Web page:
There was serious debate, and there were serious concerns. People said - we will be targeted, this is too serious. And other people said, this is a terrorist attack, it could happen anywhere in the world, we have nothing to do with it. We’re promoting art. And if we cannot say something positive now it will never happen again.

That fierce discussion, and the consensus that if we don’t do it now, we will never be able to do it again, that was the most vivid discussion I remember.

Where does LAAF go from here? What does the future hold and what ambitions do you have?

Taher: It was so difficult to attract young people to be part of LAAF, but the situation is changing.

Last year we produced a film by young people. Tomorrow we’re going to see another film called Aden Narratives, about the British presence in Aden. Some of the members of that group are young people who produced the film last year.

Then we have a staff member working with Young LAAF. And another group of young people are going to produce an artistic work for World Museum Liverpool. And then there’s another group who are going to perform at Tiber Square on July 8.

My dream is that whenever Taher Qassim is no longer able to lead the organisation, a young person from those different groups will say ‘I will take that leadership role’.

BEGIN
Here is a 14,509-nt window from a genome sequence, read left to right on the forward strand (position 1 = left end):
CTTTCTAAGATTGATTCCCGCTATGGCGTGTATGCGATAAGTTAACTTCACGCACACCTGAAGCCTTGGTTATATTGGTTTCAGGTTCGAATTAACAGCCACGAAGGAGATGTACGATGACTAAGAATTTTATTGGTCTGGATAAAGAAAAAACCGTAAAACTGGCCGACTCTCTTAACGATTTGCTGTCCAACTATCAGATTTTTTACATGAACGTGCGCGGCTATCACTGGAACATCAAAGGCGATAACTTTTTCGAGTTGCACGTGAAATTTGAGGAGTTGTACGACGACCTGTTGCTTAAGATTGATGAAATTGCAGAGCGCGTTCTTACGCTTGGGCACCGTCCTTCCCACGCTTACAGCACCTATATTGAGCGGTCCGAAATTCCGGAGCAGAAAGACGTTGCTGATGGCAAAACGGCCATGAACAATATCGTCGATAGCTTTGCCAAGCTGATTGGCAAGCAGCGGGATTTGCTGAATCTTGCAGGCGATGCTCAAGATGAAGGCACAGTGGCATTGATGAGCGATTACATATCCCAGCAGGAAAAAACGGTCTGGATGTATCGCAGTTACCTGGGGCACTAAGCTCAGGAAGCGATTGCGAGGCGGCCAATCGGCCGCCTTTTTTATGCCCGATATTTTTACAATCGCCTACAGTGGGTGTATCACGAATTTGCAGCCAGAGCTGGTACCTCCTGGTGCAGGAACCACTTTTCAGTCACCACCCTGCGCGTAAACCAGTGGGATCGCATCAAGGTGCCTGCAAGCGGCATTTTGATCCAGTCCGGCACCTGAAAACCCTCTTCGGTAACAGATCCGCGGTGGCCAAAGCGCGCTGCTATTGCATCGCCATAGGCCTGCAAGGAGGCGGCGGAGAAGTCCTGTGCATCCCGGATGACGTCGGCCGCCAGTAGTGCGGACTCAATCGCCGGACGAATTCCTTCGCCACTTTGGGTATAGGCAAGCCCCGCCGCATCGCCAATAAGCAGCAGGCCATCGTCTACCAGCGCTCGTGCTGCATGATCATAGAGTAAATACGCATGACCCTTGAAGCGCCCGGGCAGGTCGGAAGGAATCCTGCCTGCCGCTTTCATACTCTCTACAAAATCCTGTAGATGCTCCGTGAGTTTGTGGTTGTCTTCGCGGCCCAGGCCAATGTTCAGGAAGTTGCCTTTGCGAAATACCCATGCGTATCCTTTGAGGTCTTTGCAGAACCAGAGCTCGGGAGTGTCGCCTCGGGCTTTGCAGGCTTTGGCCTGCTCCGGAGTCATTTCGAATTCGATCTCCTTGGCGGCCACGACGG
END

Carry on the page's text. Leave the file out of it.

Bryan: In terms of programming, we can now plan with a bit more certainty because we’ve just got our National Portfolio Organisation result (from the Arts Council). It means we can review what we do with LAAF in terms of future programming together.

I’m hoping we can do more together, and certainly around things like literature. We’re very committed to that because literature is a key part of our offer and a rich part of Arab culture, historically and for today. And also, smaller music and live art events, and of course visual arts.

What I’ve been encouraged by in the last couple of years is the festival’s community element in terms of supporting local young Arabs. There’s been a real commitment to engage with young people in the community and give them a sense of ‘I do have a voice and I can do something’.

In a few years, we’ll hopefully see really interesting film and music and literature emerging from the Liverpool Arab community itself, and that will be, for me, the biggest success for the festival.